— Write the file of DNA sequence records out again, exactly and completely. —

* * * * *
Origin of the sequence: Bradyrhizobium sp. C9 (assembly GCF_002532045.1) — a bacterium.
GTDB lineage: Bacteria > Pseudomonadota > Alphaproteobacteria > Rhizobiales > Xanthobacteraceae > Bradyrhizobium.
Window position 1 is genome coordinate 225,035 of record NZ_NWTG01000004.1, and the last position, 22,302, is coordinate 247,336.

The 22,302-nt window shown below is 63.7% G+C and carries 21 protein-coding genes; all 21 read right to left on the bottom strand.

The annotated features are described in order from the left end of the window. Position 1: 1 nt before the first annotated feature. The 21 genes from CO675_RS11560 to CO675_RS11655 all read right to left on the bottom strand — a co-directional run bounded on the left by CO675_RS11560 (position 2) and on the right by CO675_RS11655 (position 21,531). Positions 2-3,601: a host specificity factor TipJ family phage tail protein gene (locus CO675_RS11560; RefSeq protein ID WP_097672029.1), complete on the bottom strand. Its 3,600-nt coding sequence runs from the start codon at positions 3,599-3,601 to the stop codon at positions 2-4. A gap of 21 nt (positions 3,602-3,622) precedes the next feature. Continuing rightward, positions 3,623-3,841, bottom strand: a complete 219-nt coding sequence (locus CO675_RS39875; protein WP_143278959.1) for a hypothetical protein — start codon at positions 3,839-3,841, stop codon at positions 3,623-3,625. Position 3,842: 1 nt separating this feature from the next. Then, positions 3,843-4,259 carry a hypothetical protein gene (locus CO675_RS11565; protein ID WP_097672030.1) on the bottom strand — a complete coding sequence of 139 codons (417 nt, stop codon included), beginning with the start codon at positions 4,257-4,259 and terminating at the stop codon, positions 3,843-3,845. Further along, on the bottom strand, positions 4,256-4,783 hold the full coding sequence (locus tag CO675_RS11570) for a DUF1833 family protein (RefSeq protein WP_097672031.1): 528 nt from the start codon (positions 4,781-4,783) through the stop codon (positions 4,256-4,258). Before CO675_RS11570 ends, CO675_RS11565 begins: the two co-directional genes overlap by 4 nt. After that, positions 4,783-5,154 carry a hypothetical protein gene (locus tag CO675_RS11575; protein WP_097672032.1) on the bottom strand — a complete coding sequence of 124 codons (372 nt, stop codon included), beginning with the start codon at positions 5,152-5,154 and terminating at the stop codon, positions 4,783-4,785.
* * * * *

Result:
Origin of the sequence: Bradyrhizobium sp. C9 (assembly GCF_002532045.1) — a bacterium.
GTDB lineage: Bacteria > Pseudomonadota > Alphaproteobacteria > Rhizobiales > Xanthobacteraceae > Bradyrhizobium.
Window position 1 is genome coordinate 225,035 of record NZ_NWTG01000004.1, and the last position, 22,302, is coordinate 247,336.

The 22,302-nt window shown below is 63.7% G+C and carries 21 protein-coding genes; all 21 read right to left on the bottom strand.

The annotated features are described in order from the left end of the window. Position 1: 1 nt before the first annotated feature. The 21 genes from CO675_RS11560 to CO675_RS11655 all read right to left on the bottom strand — a co-directional run bounded on the left by CO675_RS11560 (position 2) and on the right by CO675_RS11655 (position 21,531). Positions 2-3,601: a host specificity factor TipJ family phage tail protein gene (locus CO675_RS11560; RefSeq protein ID WP_097672029.1), complete on the bottom strand. Its 3,600-nt coding sequence runs from the start codon at positions 3,599-3,601 to the stop codon at positions 2-4. A gap of 21 nt (positions 3,602-3,622) precedes the next feature. Continuing rightward, positions 3,623-3,841, bottom strand: a complete 219-nt coding sequence (locus CO675_RS39875; protein WP_143278959.1) for a hypothetical protein — start codon at positions 3,839-3,841, stop codon at positions 3,623-3,625. Position 3,842: 1 nt separating this feature from the next. Then, positions 3,843-4,259 carry a hypothetical protein gene (locus CO675_RS11565; protein ID WP_097672030.1) on the bottom strand — a complete coding sequence of 139 codons (417 nt, stop codon included), beginning with the start codon at positions 4,257-4,259 and terminating at the stop codon, positions 3,843-3,845. Further along, on the bottom strand, positions 4,256-4,783 hold the full coding sequence (locus tag CO675_RS11570) for a DUF1833 family protein (RefSeq protein WP_097672031.1): 528 nt from the start codon (positions 4,781-4,783) through the stop codon (positions 4,256-4,258). Before CO675_RS11570 ends, CO675_RS11565 begins: the two co-directional genes overlap by 4 nt. After that, positions 4,783-5,154 carry a hypothetical protein gene (locus tag CO675_RS11575; protein WP_097672032.1) on the bottom strand — a complete coding sequence of 124 codons (372 nt, stop codon included), beginning with the start codon at positions 5,152-5,154 and terminating at the stop codon, positions 4,783-4,785.